Radical Feminism: Feminist Activism in Movement, by Finn Mackay

Lynne Segal on one woman’s efforts to revitalise a political force

February 19, 2015

Finn Mackay has a mission: she aims to restore the revolutionary edge to feminism by reclaiming the political stance of radical feminism. In her view it has been undervalued, especially in contemporary feminist scholarship. The founder 11 years ago of the London Feminist Network, Mackay’s energy in rebuilding the feminist movement that she wants to see has been quite remarkable. This book, which is her account of the successes and challenges of this task, is a useful undertaking, and places it within its historical background and current global reach.

As she argues, we all tend to reflect the political outlook that first leaves its mark on us. As a teenager in a progressive family in rural Scotland in the early 1990s, Mackay was busy reading about the women-only peace camp at Greenham Common, before making her way, aged 17, to Yorkshire to the Menwith Hill Peace Camp (renamed Womenwith Hill by the female campers). There she made contact with older feminists including Alison Garthwaite who, along with Sheila Jeffreys, was a key voice of the militant revolutionary feminist current that appeared at the end of the heyday of second-wave feminism, in the late 1970s.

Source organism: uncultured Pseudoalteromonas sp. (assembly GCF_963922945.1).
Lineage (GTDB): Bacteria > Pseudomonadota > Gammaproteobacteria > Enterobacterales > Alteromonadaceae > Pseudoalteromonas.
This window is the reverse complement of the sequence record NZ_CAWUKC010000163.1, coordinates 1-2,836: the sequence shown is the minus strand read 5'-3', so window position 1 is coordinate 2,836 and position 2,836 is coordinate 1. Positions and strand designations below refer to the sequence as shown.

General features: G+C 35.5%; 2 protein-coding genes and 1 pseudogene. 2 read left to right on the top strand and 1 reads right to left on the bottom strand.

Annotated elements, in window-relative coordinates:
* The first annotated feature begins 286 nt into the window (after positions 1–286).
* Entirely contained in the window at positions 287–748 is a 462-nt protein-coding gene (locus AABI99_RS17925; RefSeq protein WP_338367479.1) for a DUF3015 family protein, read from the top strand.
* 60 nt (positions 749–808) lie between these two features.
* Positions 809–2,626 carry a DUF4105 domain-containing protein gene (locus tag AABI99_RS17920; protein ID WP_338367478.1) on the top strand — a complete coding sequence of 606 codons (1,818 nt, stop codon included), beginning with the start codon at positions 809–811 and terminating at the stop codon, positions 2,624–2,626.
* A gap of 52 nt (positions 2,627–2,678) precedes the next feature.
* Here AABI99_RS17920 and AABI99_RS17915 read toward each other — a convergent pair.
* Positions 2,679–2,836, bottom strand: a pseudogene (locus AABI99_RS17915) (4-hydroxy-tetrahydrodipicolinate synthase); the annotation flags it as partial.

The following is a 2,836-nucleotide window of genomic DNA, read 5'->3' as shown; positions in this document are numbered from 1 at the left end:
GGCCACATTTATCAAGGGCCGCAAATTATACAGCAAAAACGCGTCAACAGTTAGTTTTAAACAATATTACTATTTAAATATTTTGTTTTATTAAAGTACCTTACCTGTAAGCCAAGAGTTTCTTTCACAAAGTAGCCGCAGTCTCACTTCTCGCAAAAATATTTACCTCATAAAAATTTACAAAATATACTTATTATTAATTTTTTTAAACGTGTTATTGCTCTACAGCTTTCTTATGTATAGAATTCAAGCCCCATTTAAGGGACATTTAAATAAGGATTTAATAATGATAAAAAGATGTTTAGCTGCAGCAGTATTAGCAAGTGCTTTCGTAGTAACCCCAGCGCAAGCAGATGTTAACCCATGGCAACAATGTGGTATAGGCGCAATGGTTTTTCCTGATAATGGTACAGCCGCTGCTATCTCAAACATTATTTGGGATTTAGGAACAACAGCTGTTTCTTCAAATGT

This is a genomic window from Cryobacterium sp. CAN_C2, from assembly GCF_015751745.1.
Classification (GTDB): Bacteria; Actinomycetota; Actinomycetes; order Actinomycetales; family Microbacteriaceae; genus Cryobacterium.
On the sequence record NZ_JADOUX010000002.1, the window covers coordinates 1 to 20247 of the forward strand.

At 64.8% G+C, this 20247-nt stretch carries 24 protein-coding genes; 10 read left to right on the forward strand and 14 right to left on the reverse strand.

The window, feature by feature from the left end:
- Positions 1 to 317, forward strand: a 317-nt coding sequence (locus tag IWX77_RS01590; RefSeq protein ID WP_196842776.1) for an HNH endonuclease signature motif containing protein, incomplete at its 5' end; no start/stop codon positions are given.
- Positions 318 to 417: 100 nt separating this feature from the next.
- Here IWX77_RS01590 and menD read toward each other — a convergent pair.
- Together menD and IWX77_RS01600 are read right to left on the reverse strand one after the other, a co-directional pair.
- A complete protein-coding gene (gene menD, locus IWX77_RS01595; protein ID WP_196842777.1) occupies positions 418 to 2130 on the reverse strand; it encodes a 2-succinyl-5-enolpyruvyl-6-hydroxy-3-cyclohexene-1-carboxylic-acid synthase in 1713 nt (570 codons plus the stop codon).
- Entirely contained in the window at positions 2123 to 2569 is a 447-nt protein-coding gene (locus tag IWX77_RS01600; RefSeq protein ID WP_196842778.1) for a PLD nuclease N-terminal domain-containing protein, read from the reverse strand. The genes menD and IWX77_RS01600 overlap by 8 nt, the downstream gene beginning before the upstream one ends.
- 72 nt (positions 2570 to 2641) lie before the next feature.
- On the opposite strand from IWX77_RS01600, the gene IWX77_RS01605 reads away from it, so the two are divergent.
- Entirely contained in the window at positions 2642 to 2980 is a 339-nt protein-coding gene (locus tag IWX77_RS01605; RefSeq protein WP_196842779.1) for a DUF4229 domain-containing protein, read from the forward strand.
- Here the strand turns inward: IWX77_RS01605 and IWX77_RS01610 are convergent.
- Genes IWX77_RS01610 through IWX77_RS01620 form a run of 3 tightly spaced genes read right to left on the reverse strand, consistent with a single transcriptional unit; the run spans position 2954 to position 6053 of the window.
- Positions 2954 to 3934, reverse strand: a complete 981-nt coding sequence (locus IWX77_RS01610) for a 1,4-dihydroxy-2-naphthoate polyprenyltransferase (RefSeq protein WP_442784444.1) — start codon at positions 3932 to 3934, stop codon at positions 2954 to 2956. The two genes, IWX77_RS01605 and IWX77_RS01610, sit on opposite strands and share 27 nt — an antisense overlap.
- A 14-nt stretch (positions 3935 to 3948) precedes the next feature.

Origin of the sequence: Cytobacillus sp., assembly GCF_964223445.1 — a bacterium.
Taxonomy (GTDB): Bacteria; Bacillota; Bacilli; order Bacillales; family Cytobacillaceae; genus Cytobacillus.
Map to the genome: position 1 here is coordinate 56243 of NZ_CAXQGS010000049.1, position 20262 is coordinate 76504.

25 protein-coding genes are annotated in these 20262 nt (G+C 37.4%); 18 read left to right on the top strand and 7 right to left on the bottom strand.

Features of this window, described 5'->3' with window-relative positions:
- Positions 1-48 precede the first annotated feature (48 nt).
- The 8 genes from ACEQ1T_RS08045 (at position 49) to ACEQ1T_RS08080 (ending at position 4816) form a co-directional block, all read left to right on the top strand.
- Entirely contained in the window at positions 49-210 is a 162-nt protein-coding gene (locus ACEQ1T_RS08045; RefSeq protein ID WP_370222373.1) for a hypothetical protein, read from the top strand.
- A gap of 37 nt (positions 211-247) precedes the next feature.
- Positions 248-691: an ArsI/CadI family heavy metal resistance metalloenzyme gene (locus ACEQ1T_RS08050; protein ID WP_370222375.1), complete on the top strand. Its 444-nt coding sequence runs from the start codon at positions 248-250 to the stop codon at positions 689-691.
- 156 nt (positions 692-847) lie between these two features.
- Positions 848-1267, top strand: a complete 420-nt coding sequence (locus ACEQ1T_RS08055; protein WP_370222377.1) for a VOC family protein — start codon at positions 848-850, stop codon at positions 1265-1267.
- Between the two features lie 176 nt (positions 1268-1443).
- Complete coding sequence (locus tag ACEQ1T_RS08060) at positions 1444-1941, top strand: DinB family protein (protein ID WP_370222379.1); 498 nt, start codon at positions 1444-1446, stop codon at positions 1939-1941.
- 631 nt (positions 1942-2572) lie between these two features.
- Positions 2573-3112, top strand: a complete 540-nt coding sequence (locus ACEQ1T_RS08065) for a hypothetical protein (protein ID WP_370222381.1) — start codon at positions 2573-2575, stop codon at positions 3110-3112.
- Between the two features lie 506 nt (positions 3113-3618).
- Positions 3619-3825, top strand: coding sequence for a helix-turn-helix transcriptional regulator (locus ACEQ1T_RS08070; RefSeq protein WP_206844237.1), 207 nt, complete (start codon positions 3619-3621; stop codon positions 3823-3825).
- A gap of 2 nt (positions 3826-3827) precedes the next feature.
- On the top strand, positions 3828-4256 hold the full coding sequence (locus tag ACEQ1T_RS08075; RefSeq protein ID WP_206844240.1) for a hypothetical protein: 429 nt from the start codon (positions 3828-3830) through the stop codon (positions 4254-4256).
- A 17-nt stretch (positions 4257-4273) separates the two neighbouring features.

A feminist, anti-capitalist revolution is Mackay’s goal, and her means are to build upon women’s ‘self-organization’

When she moved to London in the early 2000s, still only in her twenties, Mackay found little in the way of bold feminist activism, and, with much bravado, decided to rebuild the movement herself. At the first meeting she called in 2004 to initiate an activist London network, only six women turned up, but that number multiplied quickly as the new London Feminist Network revived the Reclaim the Night marches of three decades previous. In the UK, these marches began in Yorkshire in 1977, in the midst of the serial sex killer Peter Sutcliffe’s attacks on women. The events were inspired in part by Take Back the Night, feminist protests against men’s violence towards women that had appeared earlier that decade in the US, and in part by European initiatives.